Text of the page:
Packaging Waste Will Fill Singapore’s Only Garbage Island by 2035

Singapore’s National Environment Agency has announced new rules to be put in place for packaging waste in Singapore in order to extend the lifespan of the country’s only remaining landfill site. By 2021, it will be mandatory for companies in Singapore to report packaging data, including how much waste they have generated, and to update their packaging waste reduction plans annually. The NEA will also launch a logo that approved vendors can use to help customers identify products with reduced packaging. These regulations are expected to lead to an increase in the use of sustainable packaging in Singapore, and to significantly change the way that products in the country are packaged.


At the rate that it is currently receiving waste, Semaku Landfill, Singapore’s offshore landfill, will be completely full by 2035. This is especially alarming considering that the landfill has the capacity to hold enough incinerated waste to fill more than 6,600 Olympic-size swimming pools. According to Singapore’s National Environment Agency, the total amount of packaging waste generated in the country last year was enough to fill more than 1,000 Olympic-size swimming pools. The NEA also expects the amount of packaging waste disposed of to increase as Singapore’s population and economy grow, and people begin to consume more.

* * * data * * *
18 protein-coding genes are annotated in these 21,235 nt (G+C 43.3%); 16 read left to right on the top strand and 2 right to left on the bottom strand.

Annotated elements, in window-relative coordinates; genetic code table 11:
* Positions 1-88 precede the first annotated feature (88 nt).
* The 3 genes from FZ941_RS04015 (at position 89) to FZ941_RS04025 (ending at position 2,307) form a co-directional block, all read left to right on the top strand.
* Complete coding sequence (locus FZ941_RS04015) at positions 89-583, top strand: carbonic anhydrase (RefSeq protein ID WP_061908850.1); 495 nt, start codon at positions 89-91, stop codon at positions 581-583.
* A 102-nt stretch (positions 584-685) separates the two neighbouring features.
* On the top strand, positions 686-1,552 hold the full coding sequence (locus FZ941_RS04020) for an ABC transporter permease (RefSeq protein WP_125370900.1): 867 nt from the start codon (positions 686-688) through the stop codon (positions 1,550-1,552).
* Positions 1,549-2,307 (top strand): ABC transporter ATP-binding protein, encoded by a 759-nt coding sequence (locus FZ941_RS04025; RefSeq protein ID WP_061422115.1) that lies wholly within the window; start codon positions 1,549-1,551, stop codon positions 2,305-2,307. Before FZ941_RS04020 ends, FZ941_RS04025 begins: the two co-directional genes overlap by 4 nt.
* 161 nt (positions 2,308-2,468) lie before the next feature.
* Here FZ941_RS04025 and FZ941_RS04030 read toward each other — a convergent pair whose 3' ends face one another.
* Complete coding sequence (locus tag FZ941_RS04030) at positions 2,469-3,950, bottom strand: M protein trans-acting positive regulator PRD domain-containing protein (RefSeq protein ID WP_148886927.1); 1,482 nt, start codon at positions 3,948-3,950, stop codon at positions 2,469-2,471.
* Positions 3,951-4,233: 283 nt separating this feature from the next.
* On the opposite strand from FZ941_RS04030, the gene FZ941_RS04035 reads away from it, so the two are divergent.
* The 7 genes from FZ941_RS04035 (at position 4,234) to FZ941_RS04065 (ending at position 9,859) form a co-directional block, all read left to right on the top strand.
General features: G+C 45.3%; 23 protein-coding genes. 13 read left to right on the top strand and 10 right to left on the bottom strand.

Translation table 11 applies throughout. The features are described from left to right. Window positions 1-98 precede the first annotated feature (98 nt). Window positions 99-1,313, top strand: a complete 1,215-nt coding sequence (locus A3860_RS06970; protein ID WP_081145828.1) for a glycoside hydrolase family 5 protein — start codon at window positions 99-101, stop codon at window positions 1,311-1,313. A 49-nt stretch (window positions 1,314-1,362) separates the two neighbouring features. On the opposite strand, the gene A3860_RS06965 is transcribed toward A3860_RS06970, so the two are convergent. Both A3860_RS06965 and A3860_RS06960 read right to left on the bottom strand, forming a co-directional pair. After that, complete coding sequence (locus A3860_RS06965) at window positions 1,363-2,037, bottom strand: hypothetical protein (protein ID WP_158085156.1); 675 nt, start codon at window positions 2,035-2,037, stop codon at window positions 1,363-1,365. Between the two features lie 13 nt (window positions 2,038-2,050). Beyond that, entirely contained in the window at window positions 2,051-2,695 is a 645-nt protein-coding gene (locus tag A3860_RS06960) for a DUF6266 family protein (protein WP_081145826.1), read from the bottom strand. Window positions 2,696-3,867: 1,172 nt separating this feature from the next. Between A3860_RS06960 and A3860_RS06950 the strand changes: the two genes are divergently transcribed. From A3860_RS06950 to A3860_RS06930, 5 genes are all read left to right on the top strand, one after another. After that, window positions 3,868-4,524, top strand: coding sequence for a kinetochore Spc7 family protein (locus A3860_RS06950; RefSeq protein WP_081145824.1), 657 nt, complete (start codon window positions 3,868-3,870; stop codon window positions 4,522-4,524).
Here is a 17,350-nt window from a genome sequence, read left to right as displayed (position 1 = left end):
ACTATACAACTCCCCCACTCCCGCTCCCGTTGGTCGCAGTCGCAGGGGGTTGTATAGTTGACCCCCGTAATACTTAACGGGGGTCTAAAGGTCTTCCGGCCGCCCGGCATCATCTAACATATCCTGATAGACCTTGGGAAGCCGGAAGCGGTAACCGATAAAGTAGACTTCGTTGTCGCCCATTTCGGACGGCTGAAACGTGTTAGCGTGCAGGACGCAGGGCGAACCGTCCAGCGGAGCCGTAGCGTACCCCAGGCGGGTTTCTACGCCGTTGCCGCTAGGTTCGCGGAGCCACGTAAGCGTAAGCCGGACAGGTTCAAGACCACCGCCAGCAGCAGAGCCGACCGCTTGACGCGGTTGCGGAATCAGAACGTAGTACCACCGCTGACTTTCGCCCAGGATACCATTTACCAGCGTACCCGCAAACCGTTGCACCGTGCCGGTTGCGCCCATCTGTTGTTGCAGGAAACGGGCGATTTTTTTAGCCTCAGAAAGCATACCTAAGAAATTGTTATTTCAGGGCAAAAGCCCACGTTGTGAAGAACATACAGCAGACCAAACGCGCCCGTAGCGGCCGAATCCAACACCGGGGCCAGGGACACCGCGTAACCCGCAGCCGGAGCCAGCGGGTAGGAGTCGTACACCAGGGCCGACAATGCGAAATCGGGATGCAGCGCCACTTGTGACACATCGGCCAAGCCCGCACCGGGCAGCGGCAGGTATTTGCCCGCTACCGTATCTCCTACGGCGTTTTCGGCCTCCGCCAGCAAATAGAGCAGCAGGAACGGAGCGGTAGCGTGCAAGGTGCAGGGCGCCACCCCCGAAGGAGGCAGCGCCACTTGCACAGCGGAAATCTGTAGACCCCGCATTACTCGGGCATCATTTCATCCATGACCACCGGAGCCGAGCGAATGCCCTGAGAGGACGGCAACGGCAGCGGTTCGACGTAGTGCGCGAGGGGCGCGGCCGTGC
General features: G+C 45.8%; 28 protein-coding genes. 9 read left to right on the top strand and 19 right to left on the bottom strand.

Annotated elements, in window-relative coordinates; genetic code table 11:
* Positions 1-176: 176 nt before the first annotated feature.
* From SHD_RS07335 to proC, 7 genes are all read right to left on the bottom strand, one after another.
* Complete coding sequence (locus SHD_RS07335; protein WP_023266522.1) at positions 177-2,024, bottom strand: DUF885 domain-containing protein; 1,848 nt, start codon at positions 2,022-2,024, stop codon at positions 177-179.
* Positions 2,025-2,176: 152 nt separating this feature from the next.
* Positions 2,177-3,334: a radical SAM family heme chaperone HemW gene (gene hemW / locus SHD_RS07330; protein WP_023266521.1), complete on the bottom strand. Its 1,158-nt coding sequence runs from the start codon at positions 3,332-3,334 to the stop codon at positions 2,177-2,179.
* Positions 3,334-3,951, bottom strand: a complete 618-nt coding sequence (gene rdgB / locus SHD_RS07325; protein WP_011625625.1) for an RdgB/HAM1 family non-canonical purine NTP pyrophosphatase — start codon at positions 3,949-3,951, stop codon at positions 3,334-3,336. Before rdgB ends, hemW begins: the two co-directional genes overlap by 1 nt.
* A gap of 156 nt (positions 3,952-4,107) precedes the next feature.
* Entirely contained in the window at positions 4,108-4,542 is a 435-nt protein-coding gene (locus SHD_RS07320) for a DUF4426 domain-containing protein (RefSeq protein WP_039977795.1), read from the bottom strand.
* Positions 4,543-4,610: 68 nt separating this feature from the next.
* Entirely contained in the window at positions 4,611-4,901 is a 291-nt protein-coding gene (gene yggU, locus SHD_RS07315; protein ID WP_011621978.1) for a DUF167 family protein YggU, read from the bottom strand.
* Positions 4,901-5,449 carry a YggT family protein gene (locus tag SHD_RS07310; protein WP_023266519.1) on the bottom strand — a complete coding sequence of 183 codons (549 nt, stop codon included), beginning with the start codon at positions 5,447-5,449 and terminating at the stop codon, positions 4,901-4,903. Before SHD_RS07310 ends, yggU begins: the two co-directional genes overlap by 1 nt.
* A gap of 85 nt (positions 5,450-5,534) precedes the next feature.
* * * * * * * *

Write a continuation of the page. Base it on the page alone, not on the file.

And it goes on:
Semaku Landfill is essentially a garbage island, located roughly 8 kilometres south of Singapore. It was created by enclosing part of the sea with a 7 kilometer rock barrier. Phase 1 of the landfill involved the area being partitioned into eleven separate cells, which were then filled with incinerated or non-incinerated waste. Topsoil was then poured over the cells to enable the growth of plants and to support wildlife. Phase 2 was completed in 2015, providing an additional 16.7 million cubic metres of capacity for waste. However, it seems that this will not be enough unless these new regulations are followed.


Packaging waste alone accounts for roughly a third of all waste sent to the garbage island, which is why it is so critical for companies to change the ways their products are packaged and the materials that are used. The reduction of waste will also help to protect the landfill’s rich biodiversity and thriving ecosystem, features that are unique to Semaku Landfill.


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